The much-anticipated, and significantly delayed, hearing into the allegations against Canadian federal government for discriminating the First Nations children on reserves will commence on Monday. The case filed in the Canadian Human Rights Tribunal encircles around the issue of whether the federal government is viable to be held legally responsible of the circumstances of on-reserve children in the child welfare system.
The legal complainants in the case are The First Nations Child and Family Caring Society and the Assembly of First Nations, who have both finally accomplished the goal of proceeding the case in court after years of legal entanglement. The groups are claiming that the federal government has discriminated against First Nations families and children by insufficiently funding the child welfare services on reserves. A research presented, compiled by the AFN and the caring society, points out that the children on reserves receive 22 per cent less funding for services in comparison to those who live off reserve. The groups allege that under-funding has resulted in more and more First Nations children to be placed under foster care.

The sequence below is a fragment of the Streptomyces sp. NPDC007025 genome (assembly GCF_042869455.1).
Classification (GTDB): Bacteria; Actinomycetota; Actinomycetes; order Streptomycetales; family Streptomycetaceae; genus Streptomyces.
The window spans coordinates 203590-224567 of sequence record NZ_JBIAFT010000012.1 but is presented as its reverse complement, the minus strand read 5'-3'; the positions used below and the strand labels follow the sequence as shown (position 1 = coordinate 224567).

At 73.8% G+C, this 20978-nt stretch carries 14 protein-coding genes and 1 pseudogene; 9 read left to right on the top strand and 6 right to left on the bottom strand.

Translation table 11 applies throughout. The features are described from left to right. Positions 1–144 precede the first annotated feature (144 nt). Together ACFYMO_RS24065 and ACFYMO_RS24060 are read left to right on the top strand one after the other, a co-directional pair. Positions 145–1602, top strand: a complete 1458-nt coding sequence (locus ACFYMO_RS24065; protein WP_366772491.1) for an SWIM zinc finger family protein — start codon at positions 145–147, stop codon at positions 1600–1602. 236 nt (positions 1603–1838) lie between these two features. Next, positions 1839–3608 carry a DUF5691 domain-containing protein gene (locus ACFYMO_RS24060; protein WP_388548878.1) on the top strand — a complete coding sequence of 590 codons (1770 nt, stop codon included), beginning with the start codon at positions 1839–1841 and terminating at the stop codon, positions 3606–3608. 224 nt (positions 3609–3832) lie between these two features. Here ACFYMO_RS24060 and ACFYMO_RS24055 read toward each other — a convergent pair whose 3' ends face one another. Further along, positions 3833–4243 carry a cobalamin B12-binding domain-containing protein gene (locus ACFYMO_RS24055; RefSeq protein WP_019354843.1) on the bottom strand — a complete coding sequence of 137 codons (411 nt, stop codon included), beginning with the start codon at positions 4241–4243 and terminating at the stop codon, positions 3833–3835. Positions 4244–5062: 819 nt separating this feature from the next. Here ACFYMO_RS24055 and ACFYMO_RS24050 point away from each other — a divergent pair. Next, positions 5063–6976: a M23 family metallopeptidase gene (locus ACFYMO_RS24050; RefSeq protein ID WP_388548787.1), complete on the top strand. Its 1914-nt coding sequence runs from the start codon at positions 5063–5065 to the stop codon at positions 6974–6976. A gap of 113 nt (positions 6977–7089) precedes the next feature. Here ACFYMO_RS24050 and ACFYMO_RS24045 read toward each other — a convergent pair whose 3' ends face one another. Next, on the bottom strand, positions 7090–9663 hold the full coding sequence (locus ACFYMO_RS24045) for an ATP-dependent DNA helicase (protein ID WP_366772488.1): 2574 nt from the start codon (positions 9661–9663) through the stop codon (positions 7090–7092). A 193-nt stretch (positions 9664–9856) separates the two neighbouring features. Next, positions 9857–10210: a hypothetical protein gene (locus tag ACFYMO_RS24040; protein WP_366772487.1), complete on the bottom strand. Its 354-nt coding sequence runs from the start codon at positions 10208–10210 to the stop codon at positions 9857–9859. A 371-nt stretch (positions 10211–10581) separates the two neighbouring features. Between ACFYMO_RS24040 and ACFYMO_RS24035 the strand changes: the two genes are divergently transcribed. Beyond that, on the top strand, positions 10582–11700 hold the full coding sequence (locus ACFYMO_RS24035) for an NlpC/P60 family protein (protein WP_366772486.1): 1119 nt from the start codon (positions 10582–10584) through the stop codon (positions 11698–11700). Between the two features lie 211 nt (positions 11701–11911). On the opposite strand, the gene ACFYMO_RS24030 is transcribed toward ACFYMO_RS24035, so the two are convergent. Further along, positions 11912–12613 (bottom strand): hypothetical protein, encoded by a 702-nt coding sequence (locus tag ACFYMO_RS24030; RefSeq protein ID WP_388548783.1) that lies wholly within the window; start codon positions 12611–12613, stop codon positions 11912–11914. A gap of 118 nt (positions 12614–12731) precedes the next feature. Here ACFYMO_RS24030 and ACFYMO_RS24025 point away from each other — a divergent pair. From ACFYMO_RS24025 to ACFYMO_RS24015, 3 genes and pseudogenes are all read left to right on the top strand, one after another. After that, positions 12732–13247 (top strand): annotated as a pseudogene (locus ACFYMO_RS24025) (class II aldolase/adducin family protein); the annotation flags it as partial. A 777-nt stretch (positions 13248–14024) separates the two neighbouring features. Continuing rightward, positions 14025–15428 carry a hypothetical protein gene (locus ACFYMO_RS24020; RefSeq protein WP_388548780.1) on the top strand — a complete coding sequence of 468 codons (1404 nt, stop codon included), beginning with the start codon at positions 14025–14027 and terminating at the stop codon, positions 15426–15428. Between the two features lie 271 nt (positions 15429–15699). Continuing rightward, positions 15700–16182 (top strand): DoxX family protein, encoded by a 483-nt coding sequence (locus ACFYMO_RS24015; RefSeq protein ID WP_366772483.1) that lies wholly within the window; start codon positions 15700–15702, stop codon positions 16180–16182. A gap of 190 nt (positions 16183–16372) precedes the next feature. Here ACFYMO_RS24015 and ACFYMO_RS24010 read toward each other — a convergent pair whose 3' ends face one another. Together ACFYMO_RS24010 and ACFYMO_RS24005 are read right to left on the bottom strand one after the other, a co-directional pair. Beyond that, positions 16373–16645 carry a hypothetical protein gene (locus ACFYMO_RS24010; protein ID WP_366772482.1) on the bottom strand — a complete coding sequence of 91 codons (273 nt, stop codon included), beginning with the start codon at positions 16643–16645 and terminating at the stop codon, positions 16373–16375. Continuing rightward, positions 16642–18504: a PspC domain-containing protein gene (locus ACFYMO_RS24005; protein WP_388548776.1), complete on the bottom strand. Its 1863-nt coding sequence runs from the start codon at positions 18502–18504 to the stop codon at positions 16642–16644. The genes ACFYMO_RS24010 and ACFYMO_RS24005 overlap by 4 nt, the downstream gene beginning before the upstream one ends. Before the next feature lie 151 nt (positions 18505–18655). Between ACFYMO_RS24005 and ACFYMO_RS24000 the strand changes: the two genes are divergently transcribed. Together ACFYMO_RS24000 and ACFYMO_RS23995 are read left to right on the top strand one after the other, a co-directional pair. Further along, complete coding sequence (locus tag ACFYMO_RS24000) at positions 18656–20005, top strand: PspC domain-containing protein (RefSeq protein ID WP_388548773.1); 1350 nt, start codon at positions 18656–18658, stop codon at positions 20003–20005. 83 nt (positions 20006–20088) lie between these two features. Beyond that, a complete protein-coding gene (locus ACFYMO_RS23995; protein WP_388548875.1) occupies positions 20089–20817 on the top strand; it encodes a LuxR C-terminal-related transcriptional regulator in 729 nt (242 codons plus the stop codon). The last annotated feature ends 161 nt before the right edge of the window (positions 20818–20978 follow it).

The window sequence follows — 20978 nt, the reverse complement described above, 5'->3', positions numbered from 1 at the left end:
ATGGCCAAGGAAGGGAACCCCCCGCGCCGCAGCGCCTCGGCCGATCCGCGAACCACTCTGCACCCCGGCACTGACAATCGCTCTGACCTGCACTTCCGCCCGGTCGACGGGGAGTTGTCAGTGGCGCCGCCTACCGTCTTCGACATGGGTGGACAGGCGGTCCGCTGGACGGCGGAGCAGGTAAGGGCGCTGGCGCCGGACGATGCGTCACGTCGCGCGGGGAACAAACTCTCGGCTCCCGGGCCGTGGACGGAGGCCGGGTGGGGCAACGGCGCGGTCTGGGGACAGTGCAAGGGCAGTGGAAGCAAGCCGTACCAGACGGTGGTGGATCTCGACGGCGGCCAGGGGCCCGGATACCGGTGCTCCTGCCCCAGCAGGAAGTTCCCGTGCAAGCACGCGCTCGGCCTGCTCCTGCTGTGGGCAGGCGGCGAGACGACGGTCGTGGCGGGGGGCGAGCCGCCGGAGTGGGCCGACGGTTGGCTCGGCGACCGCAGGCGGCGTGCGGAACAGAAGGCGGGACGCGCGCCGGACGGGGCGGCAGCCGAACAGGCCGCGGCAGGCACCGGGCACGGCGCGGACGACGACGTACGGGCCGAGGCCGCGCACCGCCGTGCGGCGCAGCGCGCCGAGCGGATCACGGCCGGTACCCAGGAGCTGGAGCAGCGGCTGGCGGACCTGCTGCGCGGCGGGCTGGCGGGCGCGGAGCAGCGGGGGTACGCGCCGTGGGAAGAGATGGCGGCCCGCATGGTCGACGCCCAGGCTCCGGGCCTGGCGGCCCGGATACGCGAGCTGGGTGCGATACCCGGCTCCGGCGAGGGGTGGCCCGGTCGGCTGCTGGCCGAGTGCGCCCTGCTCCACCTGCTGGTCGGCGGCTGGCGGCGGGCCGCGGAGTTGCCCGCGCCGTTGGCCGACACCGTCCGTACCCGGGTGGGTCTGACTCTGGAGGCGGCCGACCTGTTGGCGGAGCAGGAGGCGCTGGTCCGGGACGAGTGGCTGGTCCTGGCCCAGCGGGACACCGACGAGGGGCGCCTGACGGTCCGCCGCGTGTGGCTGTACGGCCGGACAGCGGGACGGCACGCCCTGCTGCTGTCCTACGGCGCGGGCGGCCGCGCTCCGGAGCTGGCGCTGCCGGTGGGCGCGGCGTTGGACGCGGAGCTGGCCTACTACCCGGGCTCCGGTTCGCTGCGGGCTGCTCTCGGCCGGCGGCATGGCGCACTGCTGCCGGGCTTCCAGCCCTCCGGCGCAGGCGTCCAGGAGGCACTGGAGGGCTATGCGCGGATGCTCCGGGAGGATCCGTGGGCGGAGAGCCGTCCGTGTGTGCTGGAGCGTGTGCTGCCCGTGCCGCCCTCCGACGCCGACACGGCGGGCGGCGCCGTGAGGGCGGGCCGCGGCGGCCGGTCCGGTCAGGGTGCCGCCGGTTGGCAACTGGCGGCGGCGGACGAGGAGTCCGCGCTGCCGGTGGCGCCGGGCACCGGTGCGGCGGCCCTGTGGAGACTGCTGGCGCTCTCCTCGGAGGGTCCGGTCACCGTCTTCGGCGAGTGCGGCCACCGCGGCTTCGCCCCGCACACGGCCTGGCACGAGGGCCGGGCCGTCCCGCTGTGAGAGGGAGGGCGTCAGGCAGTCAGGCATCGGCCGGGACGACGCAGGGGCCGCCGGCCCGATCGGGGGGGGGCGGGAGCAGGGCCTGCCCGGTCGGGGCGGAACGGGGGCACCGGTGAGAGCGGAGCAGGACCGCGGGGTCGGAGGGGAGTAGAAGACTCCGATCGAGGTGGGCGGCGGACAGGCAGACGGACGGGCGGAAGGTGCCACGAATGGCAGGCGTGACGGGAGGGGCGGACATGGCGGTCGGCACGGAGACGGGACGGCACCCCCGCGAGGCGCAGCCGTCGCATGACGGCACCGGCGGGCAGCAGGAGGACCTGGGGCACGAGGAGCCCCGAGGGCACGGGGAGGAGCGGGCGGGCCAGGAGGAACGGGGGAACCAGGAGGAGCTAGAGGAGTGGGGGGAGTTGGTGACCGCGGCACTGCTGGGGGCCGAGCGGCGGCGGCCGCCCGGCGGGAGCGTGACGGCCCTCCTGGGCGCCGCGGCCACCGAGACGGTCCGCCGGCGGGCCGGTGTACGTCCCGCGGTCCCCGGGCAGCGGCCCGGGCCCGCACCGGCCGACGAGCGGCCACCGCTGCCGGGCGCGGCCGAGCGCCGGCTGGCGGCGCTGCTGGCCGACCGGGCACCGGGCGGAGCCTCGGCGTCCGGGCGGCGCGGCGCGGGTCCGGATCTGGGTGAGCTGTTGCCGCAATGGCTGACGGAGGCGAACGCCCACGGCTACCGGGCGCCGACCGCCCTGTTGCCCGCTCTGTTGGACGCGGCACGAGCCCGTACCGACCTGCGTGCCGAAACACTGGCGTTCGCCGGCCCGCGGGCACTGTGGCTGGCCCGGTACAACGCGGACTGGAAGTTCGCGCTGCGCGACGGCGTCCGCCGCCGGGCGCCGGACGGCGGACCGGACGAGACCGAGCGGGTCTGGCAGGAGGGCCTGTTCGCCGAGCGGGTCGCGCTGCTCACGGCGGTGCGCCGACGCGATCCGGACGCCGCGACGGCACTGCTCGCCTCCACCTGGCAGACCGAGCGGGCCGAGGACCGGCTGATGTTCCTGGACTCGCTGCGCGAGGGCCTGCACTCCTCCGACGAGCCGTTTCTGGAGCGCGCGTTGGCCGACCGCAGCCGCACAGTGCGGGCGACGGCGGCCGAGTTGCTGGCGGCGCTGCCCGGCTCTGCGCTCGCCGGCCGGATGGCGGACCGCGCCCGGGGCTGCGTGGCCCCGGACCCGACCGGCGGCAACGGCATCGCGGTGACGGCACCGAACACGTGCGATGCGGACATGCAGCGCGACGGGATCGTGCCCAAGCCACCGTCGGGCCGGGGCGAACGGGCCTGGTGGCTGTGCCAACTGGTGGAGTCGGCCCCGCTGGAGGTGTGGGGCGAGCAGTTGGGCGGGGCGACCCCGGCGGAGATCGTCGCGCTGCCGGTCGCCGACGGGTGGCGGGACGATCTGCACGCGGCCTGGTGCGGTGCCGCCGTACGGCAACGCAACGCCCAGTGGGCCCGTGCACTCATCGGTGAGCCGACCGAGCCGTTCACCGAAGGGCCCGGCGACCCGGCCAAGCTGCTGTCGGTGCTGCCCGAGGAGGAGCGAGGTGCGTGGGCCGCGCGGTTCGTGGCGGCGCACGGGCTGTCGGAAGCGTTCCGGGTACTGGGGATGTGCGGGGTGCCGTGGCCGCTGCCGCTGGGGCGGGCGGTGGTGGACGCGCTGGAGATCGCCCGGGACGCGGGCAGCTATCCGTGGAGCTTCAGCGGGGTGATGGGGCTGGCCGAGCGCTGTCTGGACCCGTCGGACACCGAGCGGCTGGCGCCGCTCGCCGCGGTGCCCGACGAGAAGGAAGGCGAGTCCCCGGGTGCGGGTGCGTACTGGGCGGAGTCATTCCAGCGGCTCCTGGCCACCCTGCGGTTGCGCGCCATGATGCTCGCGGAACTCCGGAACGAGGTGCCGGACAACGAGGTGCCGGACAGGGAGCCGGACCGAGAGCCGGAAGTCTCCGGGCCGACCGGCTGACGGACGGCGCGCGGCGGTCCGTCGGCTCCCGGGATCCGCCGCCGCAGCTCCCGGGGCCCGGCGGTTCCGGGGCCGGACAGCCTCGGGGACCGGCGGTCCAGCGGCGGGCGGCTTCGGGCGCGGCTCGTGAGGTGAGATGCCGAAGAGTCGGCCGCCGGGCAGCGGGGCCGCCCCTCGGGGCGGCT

The vice-president of the First Nations Child and Family Caring Society, Kenn Richard, stated that “It’s not just a matter of principle, although principle is critical in this.” He added that “It’s also a matter of the children, and their right to a decent living scenario that all Canadians would expect.” It was added that The Canadian Human Rights Commission is also a legal party of the case, pushing that the complaint shall be upheld. The Indian Act claims that the federal government is responsible for funding health, education, police services and child welfare on reserves, all of which fall under provincial jurisdiction off reserve.
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